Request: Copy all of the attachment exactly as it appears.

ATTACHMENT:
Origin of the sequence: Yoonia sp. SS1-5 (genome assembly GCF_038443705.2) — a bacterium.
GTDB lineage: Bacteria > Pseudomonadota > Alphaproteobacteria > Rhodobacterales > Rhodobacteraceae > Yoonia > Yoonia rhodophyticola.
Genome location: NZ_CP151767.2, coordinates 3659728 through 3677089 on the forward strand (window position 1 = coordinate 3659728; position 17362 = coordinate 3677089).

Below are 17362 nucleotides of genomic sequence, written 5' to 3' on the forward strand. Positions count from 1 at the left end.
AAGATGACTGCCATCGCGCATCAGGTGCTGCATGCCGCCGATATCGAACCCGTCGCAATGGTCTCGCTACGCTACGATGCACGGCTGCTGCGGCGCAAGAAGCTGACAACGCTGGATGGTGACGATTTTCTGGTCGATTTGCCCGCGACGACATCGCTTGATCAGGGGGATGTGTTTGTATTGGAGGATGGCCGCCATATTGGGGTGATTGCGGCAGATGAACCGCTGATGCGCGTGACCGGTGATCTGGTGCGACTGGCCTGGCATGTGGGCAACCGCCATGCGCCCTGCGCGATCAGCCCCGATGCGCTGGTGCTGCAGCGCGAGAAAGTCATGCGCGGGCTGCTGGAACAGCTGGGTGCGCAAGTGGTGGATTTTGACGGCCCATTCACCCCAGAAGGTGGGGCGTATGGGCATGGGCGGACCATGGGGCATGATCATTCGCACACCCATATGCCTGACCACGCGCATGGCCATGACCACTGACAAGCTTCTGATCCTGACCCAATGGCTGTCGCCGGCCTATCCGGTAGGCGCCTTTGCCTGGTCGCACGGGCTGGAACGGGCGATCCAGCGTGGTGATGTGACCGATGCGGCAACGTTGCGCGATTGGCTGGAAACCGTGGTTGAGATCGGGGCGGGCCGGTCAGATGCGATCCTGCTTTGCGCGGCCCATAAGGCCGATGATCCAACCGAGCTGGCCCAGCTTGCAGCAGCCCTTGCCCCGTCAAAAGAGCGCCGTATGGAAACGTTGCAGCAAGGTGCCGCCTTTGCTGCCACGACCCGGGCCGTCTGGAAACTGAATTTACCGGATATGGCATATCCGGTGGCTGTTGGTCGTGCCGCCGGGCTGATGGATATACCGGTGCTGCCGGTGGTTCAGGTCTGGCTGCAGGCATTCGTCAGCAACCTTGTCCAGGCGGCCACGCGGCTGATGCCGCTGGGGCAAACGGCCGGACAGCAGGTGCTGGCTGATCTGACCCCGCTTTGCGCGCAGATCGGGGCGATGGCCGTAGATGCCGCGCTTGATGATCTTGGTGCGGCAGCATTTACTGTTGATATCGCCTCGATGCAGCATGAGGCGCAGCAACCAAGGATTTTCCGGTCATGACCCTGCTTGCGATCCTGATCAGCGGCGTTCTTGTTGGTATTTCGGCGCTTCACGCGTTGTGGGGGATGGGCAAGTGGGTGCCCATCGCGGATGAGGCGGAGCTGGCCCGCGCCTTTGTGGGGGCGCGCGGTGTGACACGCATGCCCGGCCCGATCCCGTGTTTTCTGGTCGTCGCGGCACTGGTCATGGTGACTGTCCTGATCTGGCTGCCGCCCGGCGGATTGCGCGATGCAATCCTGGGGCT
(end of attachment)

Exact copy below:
Origin of the sequence: Yoonia sp. SS1-5 (genome assembly GCF_038443705.2) — a bacterium.
GTDB lineage: Bacteria > Pseudomonadota > Alphaproteobacteria > Rhodobacterales > Rhodobacteraceae > Yoonia > Yoonia rhodophyticola.
Genome location: NZ_CP151767.2, coordinates 3659728 through 3677089 on the forward strand (window position 1 = coordinate 3659728; position 17362 = coordinate 3677089).

Below are 17362 nucleotides of genomic sequence, written 5' to 3' on the forward strand. Positions count from 1 at the left end.
AAGATGACTGCCATCGCGCATCAGGTGCTGCATGCCGCCGATATCGAACCCGTCGCAATGGTCTCGCTACGCTACGATGCACGGCTGCTGCGGCGCAAGAAGCTGACAACGCTGGATGGTGACGATTTTCTGGTCGATTTGCCCGCGACGACATCGCTTGATCAGGGGGATGTGTTTGTATTGGAGGATGGCCGCCATATTGGGGTGATTGCGGCAGATGAACCGCTGATGCGCGTGACCGGTGATCTGGTGCGACTGGCCTGGCATGTGGGCAACCGCCATGCGCCCTGCGCGATCAGCCCCGATGCGCTGGTGCTGCAGCGCGAGAAAGTCATGCGCGGGCTGCTGGAACAGCTGGGTGCGCAAGTGGTGGATTTTGACGGCCCATTCACCCCAGAAGGTGGGGCGTATGGGCATGGGCGGACCATGGGGCATGATCATTCGCACACCCATATGCCTGACCACGCGCATGGCCATGACCACTGACAAGCTTCTGATCCTGACCCAATGGCTGTCGCCGGCCTATCCGGTAGGCGCCTTTGCCTGGTCGCACGGGCTGGAACGGGCGATCCAGCGTGGTGATGTGACCGATGCGGCAACGTTGCGCGATTGGCTGGAAACCGTGGTTGAGATCGGGGCGGGCCGGTCAGATGCGATCCTGCTTTGCGCGGCCCATAAGGCCGATGATCCAACCGAGCTGGCCCAGCTTGCAGCAGCCCTTGCCCCGTCAAAAGAGCGCCGTATGGAAACGTTGCAGCAAGGTGCCGCCTTTGCTGCCACGACCCGGGCCGTCTGGAAACTGAATTTACCGGATATGGCATATCCGGTGGCTGTTGGTCGTGCCGCCGGGCTGATGGATATACCGGTGCTGCCGGTGGTTCAGGTCTGGCTGCAGGCATTCGTCAGCAACCTTGTCCAGGCGGCCACGCGGCTGATGCCGCTGGGGCAAACGGCCGGACAGCAGGTGCTGGCTGATCTGACCCCGCTTTGCGCGCAGATCGGGGCGATGGCCGTAGATGCCGCGCTTGATGATCTTGGTGCGGCAGCATTTACTGTTGATATCGCCTCGATGCAGCATGAGGCGCAGCAACCAAGGATTTTCCGGTCATGACCCTGCTTGCGATCCTGATCAGCGGCGTTCTTGTTGGTATTTCGGCGCTTCACGCGTTGTGGGGGATGGGCAAGTGGGTGCCCATCGCGGATGAGGCGGAGCTGGCCCGCGCCTTTGTGGGGGCGCGCGGTGTGACACGCATGCCCGGCCCGATCCCGTGTTTTCTGGTCGTCGCGGCACTGGTCATGGTGACTGTCCTGATCTGGCTGCCGCCCGGCGGATTGCGCGATGCAATCCTGGGGCT